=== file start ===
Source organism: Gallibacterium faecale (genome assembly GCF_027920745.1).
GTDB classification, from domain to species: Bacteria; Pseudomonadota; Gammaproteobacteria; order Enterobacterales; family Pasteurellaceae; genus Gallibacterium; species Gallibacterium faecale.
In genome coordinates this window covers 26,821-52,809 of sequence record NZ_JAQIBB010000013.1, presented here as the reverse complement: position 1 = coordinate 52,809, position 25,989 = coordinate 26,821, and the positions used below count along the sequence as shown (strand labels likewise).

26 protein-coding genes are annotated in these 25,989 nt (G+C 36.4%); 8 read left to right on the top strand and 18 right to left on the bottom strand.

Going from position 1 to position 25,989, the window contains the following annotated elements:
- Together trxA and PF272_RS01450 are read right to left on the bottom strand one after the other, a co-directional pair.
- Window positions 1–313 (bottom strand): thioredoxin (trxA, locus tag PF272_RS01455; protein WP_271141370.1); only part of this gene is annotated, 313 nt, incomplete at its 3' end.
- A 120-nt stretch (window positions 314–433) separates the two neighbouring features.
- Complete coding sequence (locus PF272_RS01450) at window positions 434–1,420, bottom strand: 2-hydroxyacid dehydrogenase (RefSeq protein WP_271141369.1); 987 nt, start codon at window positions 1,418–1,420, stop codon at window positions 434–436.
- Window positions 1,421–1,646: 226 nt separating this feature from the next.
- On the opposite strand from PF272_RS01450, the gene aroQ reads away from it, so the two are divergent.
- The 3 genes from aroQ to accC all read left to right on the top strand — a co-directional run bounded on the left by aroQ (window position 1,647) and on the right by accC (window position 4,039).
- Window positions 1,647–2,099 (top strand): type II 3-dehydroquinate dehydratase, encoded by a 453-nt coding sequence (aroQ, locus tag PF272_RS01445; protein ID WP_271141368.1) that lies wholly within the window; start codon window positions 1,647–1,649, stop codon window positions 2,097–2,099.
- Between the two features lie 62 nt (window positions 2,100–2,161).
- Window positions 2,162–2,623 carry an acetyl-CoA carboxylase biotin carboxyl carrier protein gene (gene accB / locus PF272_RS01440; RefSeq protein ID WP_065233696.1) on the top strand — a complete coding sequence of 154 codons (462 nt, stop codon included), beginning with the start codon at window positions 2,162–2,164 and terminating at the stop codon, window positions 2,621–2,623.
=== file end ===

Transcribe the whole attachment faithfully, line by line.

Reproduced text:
Source organism: Gallibacterium faecale (genome assembly GCF_027920745.1).
GTDB classification, from domain to species: Bacteria; Pseudomonadota; Gammaproteobacteria; order Enterobacterales; family Pasteurellaceae; genus Gallibacterium; species Gallibacterium faecale.
In genome coordinates this window covers 26,821-52,809 of sequence record NZ_JAQIBB010000013.1, presented here as the reverse complement: position 1 = coordinate 52,809, position 25,989 = coordinate 26,821, and the positions used below count along the sequence as shown (strand labels likewise).

26 protein-coding genes are annotated in these 25,989 nt (G+C 36.4%); 8 read left to right on the top strand and 18 right to left on the bottom strand.

Going from position 1 to position 25,989, the window contains the following annotated elements:
- Together trxA and PF272_RS01450 are read right to left on the bottom strand one after the other, a co-directional pair.
- Window positions 1–313 (bottom strand): thioredoxin (trxA, locus tag PF272_RS01455; protein WP_271141370.1); only part of this gene is annotated, 313 nt, incomplete at its 3' end.
- A 120-nt stretch (window positions 314–433) separates the two neighbouring features.
- Complete coding sequence (locus PF272_RS01450) at window positions 434–1,420, bottom strand: 2-hydroxyacid dehydrogenase (RefSeq protein WP_271141369.1); 987 nt, start codon at window positions 1,418–1,420, stop codon at window positions 434–436.
- Window positions 1,421–1,646: 226 nt separating this feature from the next.
- On the opposite strand from PF272_RS01450, the gene aroQ reads away from it, so the two are divergent.
- The 3 genes from aroQ to accC all read left to right on the top strand — a co-directional run bounded on the left by aroQ (window position 1,647) and on the right by accC (window position 4,039).
- Window positions 1,647–2,099 (top strand): type II 3-dehydroquinate dehydratase, encoded by a 453-nt coding sequence (aroQ, locus tag PF272_RS01445; protein ID WP_271141368.1) that lies wholly within the window; start codon window positions 1,647–1,649, stop codon window positions 2,097–2,099.
- Between the two features lie 62 nt (window positions 2,100–2,161).
- Window positions 2,162–2,623 carry an acetyl-CoA carboxylase biotin carboxyl carrier protein gene (gene accB / locus PF272_RS01440; RefSeq protein ID WP_065233696.1) on the top strand — a complete coding sequence of 154 codons (462 nt, stop codon included), beginning with the start codon at window positions 2,162–2,164 and terminating at the stop codon, window positions 2,621–2,623.